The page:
Guaraldi got his start October 8, 1958 at the first Monterey Jazz Festival in California.  6,000 jazz fans had seen Dizzy Gillespie, Ernestine Anderson, Sonny Rollins and others.  The Monterey fog and chilly breeze had them ready to get to their cars.  Cal Tjader had put together six youths for the final act.  One of them was a young pianist who so surprised the crowd with his blues riffs that he had them begging for more long after the lights had been turned out and wanting to know where they could buy the group's records.

Guaraldi made at least ten albums with Tjader, one with Frank Rosolino and two with Conte Candoli and toured in 1956 with Woody Herman.  The Vince Guaraldi Trio (with Eddie Duran and Dean Reilly) began recording in 1956 and put out two albums.  But it wasn't until the release of the album Jazz Impression of Black Orpheus, Guaraldi's interpretation of the haunting soundtrack music of Antonio Carlos Jobim, that his career took off.  "Samba de Orpheus" was released as a single with "Cast Your Fate to the Wind" as the B-side.  KROY Radio in Sacramento, California turned the 45 over and played "Cast Your Fate..." every two hours.  

And that is how Guaraldi gained national prominence and became the signature sound of Peanuts specials.

Guaraldi tragically died from a heart attack at the age of 47.  Charles Schulz and writer/producer Lee Mendelson paid Guaraldi the highest possible tribute at the end of "The Music of America", one episode of the "This is America, Charlie Brown" miniseries.  Responding to Lucy's doubts that he might actually have a favorite song, Charlie Brown replies, 

"Well, there's one...and I think it was written in the 1960s. I think it was some of that jazz Franklin was talking about. I believe the composer was a man by the name of Vince Guaraldi. And I think it was called 'Linus and Lucy' coincidence. 

"And I think it goes like this..." 

...and he hums the first few bars. 

"Linus and Lucy" begins, as the Peanuts gang walks into the sunset.

63.      "Last Night" by the Mar-Keys

"Last Night" represented one of only four releases by the group.  
The song reached #3 in 1961  It was later used during telecasts of "The NBA on CBS" as the background for a preview of the basketball game.

The Mar-Keys were a studio session group for Stax Records.  As the house band, the group formed the foundation for the label's sound.  Steve Cropper and Donald Dunn from the group later joined Booker T. & the MG's.

62.      "Mission Impossible" by Adam Clayton and Larry Mullen, Jr.

Adam Clayton and Larry Mullen, the bassist and drummer for U2, respectively, composed the 1996 instrumental for the movie Mission: Impossible starring the great Tom Cruise. The television series of the same name, of course, was one of the biggest hits of all-time and the movie studio wanted the very popular theme updated for the movie. The two U2 stars came through, and the song reached #7 and sold over a million copies. The movie grossed more than $450 million.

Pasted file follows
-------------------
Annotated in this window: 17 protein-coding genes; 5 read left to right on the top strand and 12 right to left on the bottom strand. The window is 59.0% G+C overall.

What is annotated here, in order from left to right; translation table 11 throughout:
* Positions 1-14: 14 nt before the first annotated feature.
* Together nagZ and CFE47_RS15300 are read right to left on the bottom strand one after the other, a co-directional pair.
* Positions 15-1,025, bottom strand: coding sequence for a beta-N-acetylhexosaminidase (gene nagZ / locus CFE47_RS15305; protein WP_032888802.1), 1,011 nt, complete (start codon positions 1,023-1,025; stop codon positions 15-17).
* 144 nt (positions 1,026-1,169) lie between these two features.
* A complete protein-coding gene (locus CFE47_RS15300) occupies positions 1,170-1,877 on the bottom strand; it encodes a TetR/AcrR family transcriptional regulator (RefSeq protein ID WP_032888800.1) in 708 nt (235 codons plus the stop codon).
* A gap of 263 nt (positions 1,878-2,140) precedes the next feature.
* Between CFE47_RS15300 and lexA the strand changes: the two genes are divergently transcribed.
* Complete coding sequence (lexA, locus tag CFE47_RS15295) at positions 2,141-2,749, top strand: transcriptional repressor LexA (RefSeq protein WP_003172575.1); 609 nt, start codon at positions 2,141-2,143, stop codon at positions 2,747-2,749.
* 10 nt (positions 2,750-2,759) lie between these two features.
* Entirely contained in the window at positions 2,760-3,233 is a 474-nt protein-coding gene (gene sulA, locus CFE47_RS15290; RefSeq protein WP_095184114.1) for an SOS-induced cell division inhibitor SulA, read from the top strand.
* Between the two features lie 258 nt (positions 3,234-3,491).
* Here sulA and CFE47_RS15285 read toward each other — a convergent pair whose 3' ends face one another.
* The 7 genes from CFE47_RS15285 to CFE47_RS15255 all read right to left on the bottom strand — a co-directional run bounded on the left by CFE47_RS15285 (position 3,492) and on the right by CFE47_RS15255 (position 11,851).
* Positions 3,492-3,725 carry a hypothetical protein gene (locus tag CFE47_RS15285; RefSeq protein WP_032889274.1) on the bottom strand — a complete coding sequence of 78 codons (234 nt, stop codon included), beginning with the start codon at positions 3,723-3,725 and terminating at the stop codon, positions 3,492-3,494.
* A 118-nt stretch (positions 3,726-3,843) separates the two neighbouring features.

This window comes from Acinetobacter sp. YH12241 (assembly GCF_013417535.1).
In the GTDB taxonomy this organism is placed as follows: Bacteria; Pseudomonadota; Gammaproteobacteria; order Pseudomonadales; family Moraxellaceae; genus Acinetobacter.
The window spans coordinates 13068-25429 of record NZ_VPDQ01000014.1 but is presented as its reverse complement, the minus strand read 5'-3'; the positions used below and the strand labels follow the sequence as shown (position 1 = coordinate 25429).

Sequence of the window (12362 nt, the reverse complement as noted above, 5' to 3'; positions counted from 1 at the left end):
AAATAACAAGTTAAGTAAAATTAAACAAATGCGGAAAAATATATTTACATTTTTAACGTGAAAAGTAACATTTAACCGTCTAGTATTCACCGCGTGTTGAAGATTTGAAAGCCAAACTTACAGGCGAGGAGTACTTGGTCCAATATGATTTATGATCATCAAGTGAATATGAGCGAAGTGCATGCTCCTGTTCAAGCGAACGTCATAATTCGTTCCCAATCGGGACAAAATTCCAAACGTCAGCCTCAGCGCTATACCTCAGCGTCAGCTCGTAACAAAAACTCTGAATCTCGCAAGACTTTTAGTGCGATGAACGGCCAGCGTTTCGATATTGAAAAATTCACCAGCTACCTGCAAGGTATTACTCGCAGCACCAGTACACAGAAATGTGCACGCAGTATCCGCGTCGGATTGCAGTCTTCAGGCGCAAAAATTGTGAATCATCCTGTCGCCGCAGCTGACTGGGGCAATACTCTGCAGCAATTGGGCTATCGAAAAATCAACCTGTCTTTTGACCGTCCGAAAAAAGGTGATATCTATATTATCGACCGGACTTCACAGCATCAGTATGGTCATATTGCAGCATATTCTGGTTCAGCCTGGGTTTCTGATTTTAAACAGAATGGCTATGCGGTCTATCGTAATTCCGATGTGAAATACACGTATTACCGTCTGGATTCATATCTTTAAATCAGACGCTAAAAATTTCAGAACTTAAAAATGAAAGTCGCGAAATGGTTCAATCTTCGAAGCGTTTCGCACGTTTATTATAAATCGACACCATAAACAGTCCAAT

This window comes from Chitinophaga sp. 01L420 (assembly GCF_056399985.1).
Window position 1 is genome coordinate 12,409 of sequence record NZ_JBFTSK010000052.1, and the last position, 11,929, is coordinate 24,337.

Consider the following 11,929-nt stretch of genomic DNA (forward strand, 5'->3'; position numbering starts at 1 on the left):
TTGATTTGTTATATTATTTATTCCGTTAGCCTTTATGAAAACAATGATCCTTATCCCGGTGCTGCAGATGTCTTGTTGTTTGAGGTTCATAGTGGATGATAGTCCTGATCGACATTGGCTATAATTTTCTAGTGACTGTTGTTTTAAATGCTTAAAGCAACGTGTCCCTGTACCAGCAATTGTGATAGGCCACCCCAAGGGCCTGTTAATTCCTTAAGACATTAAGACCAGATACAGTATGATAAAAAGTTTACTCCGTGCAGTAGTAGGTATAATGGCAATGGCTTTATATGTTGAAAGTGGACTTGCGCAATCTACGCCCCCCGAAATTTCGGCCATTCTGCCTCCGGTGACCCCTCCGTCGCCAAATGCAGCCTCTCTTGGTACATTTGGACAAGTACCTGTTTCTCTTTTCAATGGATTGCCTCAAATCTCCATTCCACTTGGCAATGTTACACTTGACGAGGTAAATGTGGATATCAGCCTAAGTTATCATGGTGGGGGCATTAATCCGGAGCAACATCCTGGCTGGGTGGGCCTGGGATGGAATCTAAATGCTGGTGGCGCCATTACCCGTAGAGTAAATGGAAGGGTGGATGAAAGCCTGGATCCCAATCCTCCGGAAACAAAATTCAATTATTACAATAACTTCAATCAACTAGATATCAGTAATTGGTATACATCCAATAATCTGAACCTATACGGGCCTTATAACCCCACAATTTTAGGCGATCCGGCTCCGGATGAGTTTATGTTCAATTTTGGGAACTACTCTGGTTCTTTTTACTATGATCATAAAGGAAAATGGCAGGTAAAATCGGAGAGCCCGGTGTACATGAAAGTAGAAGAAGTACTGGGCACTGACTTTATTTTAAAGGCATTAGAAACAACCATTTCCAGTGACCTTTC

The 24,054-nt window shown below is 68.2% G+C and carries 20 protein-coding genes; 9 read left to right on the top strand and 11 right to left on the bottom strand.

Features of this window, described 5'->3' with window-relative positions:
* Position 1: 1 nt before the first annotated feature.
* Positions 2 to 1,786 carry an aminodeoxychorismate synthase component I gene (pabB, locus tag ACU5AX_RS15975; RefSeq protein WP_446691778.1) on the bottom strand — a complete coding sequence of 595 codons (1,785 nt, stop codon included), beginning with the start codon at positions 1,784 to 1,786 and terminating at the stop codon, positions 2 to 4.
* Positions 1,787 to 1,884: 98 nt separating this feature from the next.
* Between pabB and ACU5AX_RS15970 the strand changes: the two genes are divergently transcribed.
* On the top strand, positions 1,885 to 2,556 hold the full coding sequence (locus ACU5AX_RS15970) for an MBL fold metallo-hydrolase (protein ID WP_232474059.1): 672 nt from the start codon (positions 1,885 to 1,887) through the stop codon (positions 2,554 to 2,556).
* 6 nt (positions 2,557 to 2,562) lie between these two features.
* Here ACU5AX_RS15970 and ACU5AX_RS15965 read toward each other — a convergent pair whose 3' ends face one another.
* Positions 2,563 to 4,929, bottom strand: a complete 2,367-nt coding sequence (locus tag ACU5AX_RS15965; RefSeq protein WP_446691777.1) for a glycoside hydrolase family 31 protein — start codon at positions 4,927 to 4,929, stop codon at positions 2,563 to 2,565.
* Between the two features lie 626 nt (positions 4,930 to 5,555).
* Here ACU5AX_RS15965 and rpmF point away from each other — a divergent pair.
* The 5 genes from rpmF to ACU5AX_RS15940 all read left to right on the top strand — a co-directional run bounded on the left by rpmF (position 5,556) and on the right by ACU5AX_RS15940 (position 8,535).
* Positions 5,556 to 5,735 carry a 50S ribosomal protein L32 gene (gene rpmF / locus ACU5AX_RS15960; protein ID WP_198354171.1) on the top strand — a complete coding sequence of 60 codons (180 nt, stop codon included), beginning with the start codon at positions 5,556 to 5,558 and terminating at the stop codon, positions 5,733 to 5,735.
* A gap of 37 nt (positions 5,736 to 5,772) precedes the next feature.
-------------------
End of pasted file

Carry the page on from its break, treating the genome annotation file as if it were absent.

Mullen founded U2 in the fall of 1976 by placing a now famous notice on the bulletin board of Mount Temple Comprehensive School--"Drummer seeks musicians to form band." Originally, that band consisted of Mullen, Paul "Bono" Hewson, David "The Edge" Evans, his brother Dik Evans, Adam Clayton, Ivan McCormick and Peter Martin and was known as the Larry Mullen Band. The name changed to Feedback but soon after the formation of the group, McCormick and Martin left and the group, then known as The Hype was down to five members. At a farewell concert for Dik Evans, who decided to leave the group, the band formally changed their name for the final time to U2.
Clayton and Mullen have won 22 Grammy Awards with U2.

61.      "The 'In' Crowd" by the Ramsey Lewis Trio

"The 'In' Crowd", out at the same time as "Yesterday" by the Beatles, "Hang On Sloopy" from the McCoys, Barry McGuire's "Eve of Destruction", the Toys' "A Lover's Concerto" and "Do You Believe in Magic" from the Lovin' Spoonful, reached #5 in 1965.

The Ramsey Lewis Trio consisted of Lewis on piano, Eldee Young on bass and drummer Isaac Holt. Following the success of this instrumental, Lewis wanted to be the leader of the group with the other members working under him. This led to a parting of the ways and Young and Holt formed the Young-Holt Trio, later to be called Young-Holt Unlimited. They scored a huge hit of their own called "Soulful Strut". Lewis has recorded over 80 albums and has seven gold records and three Grammies in his career. Maurice White, who later left to form the supergroup Earth, Wind & Fire, played in Lewis's group from 1966-1970.